First up, Recipe for Love by Katie Fforde.
Zoe Harper has won a place on a TV cookery competition, one specialising in baking, (similar I suppose to The Great British Bake Off). On her way to the country house where the competition is to be held Zoe comes across Gideon Irving who has put his car into a ditch. She realises he's a judge for the competition but somehow can't help falling for him over the next few weeks. It's against the rules of course, how can he not be biased if he's involved with a competitor? Zoe's room mate is Cher who is determined to win at all costs. Zoe needs to keep her involvement with Gideon a secret from Zoe, while still concentrating on winning the competition, *and* trying to help out the pregnant couple who own the country house. Could things possibly be more complicated?
Not my favourite, Katie Fforde by any means. I found the idea that a competitor would knowingly jeopardise her position in a cookery competition, a bit far-fetched. And really... no matter how you look at it... it *is* cheating. I don't mind suspending disbelief when reading a romance but this was just plain silly. That said, it got a bit better towards the end and I was glad I'd persevered. Other Katie Ffordes have been much better than this.
Next, Point of Knives by Melissa Scott and Lisa A. Barnet.
A father and son, suspected of being 'summer-sailors', ie: pirates, are both murdered on the same night and Philip Eslingen is found standing over them. Philip helped Nicholas Rathe solve the mysterious disappearance of over eighty children in Point of Hopes and the two became romantically involved. They then split up when their respective bosses ordered them to because of conflict of interest. Eslingen's innocence is easy to prove but there still remains the question of the two dead men. Philip and Nico join forces once again so solve the murders.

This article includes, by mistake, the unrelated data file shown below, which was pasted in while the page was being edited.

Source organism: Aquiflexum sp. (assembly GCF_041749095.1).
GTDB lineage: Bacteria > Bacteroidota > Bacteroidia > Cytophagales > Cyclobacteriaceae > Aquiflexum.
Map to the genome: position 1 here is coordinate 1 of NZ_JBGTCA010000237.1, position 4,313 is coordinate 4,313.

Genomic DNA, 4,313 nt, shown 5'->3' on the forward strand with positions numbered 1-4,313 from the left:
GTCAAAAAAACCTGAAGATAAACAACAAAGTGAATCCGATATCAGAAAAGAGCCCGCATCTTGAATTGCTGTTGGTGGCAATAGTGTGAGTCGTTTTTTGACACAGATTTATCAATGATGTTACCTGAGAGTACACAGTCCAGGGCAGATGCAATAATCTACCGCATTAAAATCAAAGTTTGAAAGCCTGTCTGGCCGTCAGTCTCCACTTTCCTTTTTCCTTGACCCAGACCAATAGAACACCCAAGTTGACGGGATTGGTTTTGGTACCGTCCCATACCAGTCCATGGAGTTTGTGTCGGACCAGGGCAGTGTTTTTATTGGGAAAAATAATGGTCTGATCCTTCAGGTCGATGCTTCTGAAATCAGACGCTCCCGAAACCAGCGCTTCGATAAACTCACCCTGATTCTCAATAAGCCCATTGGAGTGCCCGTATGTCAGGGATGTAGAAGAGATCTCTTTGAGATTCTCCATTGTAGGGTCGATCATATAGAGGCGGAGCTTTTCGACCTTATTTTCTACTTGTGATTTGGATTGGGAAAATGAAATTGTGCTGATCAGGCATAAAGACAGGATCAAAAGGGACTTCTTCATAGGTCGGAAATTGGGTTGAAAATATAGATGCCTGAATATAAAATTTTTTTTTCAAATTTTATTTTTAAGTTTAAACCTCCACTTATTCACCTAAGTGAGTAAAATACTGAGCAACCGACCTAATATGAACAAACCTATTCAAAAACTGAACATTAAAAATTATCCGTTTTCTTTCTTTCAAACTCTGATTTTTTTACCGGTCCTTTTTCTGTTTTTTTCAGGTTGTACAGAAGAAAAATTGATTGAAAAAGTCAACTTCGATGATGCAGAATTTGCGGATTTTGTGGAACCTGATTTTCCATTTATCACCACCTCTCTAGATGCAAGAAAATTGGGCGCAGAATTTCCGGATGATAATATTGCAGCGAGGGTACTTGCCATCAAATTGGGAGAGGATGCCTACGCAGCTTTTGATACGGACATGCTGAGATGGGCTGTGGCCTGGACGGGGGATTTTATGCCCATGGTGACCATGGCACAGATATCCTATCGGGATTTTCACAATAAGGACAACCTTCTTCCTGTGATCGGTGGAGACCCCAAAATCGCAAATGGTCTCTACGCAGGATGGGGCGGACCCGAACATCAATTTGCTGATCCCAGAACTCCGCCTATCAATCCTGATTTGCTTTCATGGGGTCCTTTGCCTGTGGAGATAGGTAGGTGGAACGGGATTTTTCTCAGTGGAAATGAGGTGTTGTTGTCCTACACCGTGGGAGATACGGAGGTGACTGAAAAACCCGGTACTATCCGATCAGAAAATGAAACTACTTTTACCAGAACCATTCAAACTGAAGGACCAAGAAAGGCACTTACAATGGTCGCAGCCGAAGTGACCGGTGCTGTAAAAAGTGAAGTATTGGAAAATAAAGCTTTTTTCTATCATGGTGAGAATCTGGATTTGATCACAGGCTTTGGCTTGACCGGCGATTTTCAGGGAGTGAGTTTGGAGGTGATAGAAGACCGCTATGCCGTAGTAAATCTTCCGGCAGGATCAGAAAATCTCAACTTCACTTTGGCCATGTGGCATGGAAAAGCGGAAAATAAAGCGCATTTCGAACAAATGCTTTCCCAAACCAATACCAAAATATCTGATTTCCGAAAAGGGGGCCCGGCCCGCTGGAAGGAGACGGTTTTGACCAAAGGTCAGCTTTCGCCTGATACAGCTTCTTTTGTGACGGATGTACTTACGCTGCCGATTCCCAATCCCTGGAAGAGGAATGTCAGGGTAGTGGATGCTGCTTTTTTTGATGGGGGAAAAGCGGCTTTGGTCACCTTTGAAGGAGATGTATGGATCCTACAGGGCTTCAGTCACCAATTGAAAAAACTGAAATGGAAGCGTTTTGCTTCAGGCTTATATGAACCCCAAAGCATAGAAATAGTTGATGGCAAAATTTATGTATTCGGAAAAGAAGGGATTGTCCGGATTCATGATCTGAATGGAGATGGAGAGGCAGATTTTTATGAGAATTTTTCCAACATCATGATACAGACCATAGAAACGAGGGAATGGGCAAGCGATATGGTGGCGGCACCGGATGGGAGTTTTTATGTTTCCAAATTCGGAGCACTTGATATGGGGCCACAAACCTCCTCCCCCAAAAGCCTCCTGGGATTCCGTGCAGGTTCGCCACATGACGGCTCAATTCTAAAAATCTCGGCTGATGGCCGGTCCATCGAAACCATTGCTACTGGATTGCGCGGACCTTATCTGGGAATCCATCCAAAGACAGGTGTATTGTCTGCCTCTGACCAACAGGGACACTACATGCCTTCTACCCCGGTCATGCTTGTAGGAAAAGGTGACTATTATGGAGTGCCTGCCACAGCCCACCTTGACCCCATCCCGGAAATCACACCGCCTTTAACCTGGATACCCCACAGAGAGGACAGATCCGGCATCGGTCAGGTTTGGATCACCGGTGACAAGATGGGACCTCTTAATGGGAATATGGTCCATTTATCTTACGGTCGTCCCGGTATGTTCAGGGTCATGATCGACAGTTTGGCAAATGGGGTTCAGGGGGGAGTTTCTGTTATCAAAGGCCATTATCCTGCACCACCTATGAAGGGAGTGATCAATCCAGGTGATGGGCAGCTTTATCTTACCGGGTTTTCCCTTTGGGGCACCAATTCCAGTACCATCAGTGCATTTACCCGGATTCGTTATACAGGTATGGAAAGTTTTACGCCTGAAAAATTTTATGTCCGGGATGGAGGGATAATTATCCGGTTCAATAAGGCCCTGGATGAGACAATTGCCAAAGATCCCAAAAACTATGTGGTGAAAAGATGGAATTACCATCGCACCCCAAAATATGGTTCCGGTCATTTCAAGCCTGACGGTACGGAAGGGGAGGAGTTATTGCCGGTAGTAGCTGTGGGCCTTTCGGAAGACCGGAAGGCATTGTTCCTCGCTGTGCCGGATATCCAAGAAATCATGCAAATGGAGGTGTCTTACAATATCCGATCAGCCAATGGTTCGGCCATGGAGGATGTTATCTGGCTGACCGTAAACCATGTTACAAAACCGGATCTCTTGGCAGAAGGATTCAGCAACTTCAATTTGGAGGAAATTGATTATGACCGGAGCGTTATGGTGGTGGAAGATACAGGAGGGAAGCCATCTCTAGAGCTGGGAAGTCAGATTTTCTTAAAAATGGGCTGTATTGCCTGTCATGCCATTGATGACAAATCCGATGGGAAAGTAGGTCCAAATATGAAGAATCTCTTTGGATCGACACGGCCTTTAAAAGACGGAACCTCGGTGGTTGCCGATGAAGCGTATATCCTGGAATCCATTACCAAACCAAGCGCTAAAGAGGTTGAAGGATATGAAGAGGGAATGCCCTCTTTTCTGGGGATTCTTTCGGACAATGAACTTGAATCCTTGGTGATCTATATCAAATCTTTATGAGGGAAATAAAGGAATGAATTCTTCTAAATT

I like this series a lot. Point of Knives is actually a novella sandwiched between the first book, Point of Hopes and book two, Point of Dreams. It's unusual for a fantasy series to focus on a same sex relationship but it makes a refreshing change. This is not an explicit book but the romantic aspect does come more to the fore than in the first book. I enjoyed it very much and liked that aspect of it more than the murder mystery, though that was good as well. I'm now looking forward to reading Point of Dreams early in the New Year.
Next, Once Upon a Christmas by Sarah Morgan. This in my book 35 for Bev's Mount TBR challenge.
Seven year old Lizzie has written to Santa to request a daddy for Christmas. Her mother, Bryony, is dismayed. She's been in love with Jack, a best friend to her two brothers, for most of her life. Jack treats her like a little sister and will never love her in the way she wants, so it seems she will have to start dating. But Jack's reaction to this is unexpected. He interferes, puts obstacles in her way, is a confounded nuisance in fact, until Bryony is at her wit's end. How will she ever find a dad for Lizzie if Jack continues to behave in this manner?
The answer of course is pretty obvious, as it should be with a Mills and Boon romance. LOL! I won this in a book draw last year and saved it for this Christmas. It's actually two books in one. Part one tells Bryony and Jack's story, part two tells the story of Helen, Bryony's best friend from London, who comes to stay in The Lake District after her fiance runs off with another woman, just weeks before the wedding. I have to say I enjoyed both books quite a lot. The reason for this is that the setting of a snowy Christmas/winter in The Lake District is absolutely delightful. The author clearly knows the area well and also knows about the work of NHS doctors and nurses and especially those who volunteer for mountain rescue work. I found it fascinating to be honest and the romance added a nice touch even though you'd have to be pretty stupid not to know who is going to end up with whom. A perfect read for the time of year.
So that's me caught up. Hope everyone reading this has a very Happy Christmas.